Powers testified in his affidavit that it is his medical opinion that there was not a foreign object in Plaintiff's urethra from the time Plaintiff first reported his concerns on November 9, 2010, to the last time Powers saw Plaintiff on September 4, 2012 (Doc. 135-4 at ¶¶ 20-21). Powers testified that multiple palpations of the relevant area over two years never revealed a foreign object and given Plaintiff's claim that he folded an ink pen cartridge into a "v" and inserted it into his urethra, Powers believes that it would be palpable upon examination ( Id. at ¶ 20). Powers testified that his opinion is also supported by the fact that Plaintiff never showed any sign of infection, either urinary tract or other type, and by the fact that Plaintiff went multiple months without complaining about the object ( Id. at ¶¶ 21, 23). While Plaintiff now claims he needs an x-ray to identify the object, Powers testified that Plaintiff had eleven x-rays of his genital region in the past and absent some other concrete evidence, beside Plaintiff's own self-reporting that an object was in his urethra, Powers felt that the risks of exposure to additional radiation by another x-ray outweighed any possible benefit ( Id. at ¶ 25).

Although no party addresses the issue, additional facts regarding Plaintiff's treatment were presented to the Court in response to Plaintiff's two motions for preliminary injunction. The Court notes that in response to a Report and Recommendation on Plaintiff's motion for preliminary injunction requesting medical treatment, Plaintiff objected to the recommendation indicting that he had been transferred from Tamms to Pontiac Correctional Center, where he alleges he received proper treatment, including an x-ray which revealed that a foreign object was in his urethra (Doc. 71 at 4). Plaintiff informed the Court that the foreign body was removed by Pontiac Correctional Center medical staff ( Id. ). Thus, the Report and Recommendation on the preliminary injunction for medical care was deemed moot. On April 29, 2013, Plaintiff filed a motion for a temporary restraining order (Docs. 76 and 77), arguing that the foreign object from November 9, 2010, was still in his urethra (Doc. 107 at p. 2). At an evidentiary hearing on Plaintiff's motion, Dr. Andrew Tilden, medical director for Pontiac Correction Center, testified that he found a palpable foreign object in Plaintiff's urethra and ordered an x-ray which revealed a foreign body including a metallic object which resembled the tip of an ink pen (Doc. 107 at p. 4). The foreign object was removed on January 15, 2013 (three months prior to his statement that the object was still there and had been there since November 2010) ( Id.; Doc. 88 Ex. B; Doc. 87 Ex. B at ¶ 8). When removed, the ink pen cartridge was clear with no signs of infection ( Id.; Doc. 87 Ex. B at ¶ 9). Although Plaintiff believed the object had been in his body since 2010, Tilden testified that he believed the object had been in Plaintiff's body a short time as it was clean and showed no signs of infectious material (Doc. 107 at p. 5). He also noted no infection or urinary tract issues, which, if present, would indicate that the object had been in Plaintiff's body for a lengthy period of time ( Id. ). Plaintiff argued that Dr. Tilden never removed the object and pointed to an x-ray report from March 22, 2013, after the pen was removed, which indicated that the object appeared "stable since the prior examination" ( Id.; Doc. 102 Ex. C).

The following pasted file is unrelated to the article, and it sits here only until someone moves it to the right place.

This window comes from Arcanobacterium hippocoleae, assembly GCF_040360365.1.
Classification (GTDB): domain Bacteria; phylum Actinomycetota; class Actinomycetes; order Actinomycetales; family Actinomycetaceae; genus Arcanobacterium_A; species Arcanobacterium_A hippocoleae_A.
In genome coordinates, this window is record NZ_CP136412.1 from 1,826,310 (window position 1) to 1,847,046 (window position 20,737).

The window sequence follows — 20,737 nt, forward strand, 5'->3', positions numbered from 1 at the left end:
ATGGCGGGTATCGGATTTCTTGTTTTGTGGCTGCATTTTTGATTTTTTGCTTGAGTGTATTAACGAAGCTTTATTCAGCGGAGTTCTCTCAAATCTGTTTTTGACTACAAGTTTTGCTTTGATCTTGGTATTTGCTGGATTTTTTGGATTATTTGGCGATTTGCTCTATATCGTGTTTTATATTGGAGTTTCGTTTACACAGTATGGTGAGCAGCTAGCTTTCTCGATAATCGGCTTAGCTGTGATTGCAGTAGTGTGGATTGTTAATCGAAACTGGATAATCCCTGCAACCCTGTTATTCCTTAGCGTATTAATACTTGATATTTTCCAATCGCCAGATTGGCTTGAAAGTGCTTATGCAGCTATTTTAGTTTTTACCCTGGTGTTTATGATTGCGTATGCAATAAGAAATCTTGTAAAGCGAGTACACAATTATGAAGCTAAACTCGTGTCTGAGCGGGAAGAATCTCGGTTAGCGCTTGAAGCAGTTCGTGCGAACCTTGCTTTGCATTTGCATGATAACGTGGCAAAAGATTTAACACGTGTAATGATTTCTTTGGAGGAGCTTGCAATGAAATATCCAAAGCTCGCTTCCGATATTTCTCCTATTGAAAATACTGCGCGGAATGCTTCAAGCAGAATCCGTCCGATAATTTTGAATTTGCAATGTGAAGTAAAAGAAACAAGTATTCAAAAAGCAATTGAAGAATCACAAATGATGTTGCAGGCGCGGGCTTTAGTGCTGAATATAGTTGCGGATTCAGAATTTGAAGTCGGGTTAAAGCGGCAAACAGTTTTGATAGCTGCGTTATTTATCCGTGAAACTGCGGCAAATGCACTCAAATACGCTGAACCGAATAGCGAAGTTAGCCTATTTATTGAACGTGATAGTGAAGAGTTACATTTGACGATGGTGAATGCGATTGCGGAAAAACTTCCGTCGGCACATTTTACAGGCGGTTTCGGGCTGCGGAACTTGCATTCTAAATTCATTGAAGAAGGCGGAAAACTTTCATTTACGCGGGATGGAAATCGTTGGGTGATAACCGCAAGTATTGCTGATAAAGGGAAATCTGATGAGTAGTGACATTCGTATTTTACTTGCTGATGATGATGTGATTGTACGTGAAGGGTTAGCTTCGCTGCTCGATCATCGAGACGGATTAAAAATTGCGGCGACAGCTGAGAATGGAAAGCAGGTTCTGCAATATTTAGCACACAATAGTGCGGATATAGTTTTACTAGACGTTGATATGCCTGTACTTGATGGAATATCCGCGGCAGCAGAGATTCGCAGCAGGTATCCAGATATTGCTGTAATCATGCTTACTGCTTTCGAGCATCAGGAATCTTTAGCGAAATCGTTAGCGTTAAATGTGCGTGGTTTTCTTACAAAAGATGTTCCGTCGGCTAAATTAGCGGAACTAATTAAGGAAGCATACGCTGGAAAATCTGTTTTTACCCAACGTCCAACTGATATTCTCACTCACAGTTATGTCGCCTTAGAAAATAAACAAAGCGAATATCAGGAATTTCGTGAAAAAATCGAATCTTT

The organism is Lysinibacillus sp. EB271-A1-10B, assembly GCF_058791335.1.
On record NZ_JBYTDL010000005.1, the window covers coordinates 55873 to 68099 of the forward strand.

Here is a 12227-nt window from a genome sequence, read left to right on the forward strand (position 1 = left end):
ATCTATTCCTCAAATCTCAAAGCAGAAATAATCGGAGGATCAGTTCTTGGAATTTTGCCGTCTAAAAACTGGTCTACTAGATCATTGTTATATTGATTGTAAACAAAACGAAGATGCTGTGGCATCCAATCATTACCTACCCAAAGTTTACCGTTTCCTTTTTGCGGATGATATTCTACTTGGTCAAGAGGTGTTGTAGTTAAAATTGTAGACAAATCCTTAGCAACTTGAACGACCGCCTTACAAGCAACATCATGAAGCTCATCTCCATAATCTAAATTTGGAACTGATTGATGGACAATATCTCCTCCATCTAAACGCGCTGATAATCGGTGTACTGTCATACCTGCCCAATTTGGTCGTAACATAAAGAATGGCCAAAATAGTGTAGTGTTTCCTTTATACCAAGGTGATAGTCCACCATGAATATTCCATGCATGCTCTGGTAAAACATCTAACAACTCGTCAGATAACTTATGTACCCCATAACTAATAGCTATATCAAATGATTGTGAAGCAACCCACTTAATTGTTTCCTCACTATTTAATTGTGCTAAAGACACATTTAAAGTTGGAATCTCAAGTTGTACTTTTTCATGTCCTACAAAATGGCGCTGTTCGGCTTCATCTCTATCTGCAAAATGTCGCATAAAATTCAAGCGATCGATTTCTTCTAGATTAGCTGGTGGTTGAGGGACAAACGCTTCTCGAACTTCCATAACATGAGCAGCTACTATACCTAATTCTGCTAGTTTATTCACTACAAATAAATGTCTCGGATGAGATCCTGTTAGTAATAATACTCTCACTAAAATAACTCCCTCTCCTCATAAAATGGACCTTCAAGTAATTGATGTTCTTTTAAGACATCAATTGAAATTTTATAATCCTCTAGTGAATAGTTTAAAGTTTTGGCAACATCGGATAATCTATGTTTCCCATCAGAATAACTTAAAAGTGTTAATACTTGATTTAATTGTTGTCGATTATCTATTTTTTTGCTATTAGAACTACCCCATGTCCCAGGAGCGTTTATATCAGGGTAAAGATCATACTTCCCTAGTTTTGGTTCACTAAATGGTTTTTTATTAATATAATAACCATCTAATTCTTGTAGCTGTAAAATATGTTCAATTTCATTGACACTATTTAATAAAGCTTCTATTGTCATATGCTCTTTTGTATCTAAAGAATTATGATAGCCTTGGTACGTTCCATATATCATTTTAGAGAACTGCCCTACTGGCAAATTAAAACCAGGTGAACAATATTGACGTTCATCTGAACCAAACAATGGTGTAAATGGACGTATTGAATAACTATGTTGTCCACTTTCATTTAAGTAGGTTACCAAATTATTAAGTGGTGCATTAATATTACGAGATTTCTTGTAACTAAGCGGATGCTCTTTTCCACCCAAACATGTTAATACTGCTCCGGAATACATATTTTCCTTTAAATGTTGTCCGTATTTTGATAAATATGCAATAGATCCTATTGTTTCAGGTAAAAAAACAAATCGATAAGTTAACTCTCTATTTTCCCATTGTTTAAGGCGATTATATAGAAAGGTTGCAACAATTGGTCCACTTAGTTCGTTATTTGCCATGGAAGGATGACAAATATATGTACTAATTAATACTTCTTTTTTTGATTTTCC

Plaintiff also alleges that Nigel Vinyard was deliberately indifferent to his medical condition. Defendant Vinyard was the Health Care Unit Administrator at Tamms from August 2009 to January 2013 (Doc. 142-1 at ¶¶ 1-2). Although she is a registered nurse, her duties are to oversee the Health Care Unit, address inmate grievances, and ensure medical services provided by Wexford meet contract requirements ( Id. at ¶ 3). She did not personally evaluate or treat Plaintiff but did review various letters and grievances from him regarding his medical treatment ( Id. at ¶¶ 5-6). In reviewing those grievances, she would check Plaintiff's medical file to make sure he was getting adequate medical care ( Id. at ¶7). She even referred Plaintiff to Dr. Powers on several occasions ( Id. at ¶. 9). She relied on Dr. Powers' findings and treatment in responding to Plaintiff's grievances and she ...